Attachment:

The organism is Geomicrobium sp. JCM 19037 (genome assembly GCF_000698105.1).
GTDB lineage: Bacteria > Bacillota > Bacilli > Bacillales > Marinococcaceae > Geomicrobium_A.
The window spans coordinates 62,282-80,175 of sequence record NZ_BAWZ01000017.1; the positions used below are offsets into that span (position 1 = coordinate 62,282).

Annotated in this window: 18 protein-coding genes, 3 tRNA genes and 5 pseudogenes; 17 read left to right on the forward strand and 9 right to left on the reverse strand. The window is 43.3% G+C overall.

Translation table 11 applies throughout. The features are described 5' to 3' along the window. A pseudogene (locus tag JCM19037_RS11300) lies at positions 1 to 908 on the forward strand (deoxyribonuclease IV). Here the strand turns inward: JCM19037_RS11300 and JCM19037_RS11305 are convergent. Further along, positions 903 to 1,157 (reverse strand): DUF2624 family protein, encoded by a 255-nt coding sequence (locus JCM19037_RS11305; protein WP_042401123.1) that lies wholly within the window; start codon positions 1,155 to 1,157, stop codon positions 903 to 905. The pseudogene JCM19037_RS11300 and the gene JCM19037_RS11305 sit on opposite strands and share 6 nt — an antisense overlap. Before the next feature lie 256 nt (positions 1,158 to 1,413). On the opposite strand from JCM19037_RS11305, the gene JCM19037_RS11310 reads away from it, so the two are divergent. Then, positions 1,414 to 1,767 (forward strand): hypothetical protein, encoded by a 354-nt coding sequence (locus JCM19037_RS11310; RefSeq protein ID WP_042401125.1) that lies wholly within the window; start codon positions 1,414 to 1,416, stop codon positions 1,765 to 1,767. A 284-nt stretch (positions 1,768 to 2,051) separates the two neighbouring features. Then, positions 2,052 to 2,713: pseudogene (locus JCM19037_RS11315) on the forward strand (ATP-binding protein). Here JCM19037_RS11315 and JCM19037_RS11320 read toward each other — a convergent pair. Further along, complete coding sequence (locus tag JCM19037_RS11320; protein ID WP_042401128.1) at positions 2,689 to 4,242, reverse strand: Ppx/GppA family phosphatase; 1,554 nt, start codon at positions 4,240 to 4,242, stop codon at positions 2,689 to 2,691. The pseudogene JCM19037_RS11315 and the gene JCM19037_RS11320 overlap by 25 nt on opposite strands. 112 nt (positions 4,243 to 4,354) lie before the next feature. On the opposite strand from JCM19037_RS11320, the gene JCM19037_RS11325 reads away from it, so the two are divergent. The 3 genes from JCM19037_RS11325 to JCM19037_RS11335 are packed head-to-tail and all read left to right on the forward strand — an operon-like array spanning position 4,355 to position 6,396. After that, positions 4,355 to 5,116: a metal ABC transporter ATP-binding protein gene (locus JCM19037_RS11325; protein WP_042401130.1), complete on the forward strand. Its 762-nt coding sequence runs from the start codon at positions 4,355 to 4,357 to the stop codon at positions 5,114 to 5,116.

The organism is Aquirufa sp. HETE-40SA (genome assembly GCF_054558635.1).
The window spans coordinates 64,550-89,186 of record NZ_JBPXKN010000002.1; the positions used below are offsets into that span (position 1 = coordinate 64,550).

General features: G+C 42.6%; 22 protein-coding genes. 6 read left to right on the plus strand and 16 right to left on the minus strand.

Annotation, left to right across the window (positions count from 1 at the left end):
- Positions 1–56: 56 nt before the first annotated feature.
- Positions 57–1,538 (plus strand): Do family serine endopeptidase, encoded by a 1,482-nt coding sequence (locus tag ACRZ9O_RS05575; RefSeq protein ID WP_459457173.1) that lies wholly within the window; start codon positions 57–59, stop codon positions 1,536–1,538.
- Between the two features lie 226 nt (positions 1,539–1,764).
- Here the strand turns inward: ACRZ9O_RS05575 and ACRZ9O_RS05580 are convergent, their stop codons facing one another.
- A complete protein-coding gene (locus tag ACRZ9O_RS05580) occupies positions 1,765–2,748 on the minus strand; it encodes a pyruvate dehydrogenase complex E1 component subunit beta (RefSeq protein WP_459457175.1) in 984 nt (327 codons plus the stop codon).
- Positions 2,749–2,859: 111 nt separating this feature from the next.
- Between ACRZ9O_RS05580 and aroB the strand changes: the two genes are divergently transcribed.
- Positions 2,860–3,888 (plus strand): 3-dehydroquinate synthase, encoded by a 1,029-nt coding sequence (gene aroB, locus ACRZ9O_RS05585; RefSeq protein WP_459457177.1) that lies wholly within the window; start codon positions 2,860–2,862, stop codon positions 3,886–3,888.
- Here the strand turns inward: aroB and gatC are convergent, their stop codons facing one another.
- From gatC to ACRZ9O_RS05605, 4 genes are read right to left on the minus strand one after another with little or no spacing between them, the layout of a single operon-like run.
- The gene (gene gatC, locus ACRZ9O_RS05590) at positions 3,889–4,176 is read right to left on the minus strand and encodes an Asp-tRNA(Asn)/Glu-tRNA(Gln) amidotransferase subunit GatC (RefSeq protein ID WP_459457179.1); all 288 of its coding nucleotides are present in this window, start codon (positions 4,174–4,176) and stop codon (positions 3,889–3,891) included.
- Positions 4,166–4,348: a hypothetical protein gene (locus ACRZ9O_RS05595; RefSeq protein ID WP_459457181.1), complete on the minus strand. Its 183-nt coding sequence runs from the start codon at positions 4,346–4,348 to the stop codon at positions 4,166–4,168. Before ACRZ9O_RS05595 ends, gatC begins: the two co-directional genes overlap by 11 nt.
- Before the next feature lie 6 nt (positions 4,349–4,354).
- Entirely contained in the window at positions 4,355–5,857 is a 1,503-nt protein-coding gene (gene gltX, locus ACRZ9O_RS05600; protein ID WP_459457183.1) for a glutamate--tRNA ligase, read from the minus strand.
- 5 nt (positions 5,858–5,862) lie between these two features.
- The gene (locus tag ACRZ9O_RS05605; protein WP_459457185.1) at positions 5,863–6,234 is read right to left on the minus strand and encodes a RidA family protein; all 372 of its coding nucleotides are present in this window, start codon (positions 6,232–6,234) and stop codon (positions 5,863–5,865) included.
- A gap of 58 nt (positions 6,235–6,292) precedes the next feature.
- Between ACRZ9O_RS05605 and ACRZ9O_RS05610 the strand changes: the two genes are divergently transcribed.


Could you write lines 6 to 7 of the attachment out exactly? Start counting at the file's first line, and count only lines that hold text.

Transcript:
The organism is Aquirufa sp. HETE-40SA (genome assembly GCF_054558635.1).
The window spans coordinates 64,550-89,186 of record NZ_JBPXKN010000002.1; the positions used below are offsets into that span (position 1 = coordinate 64,550).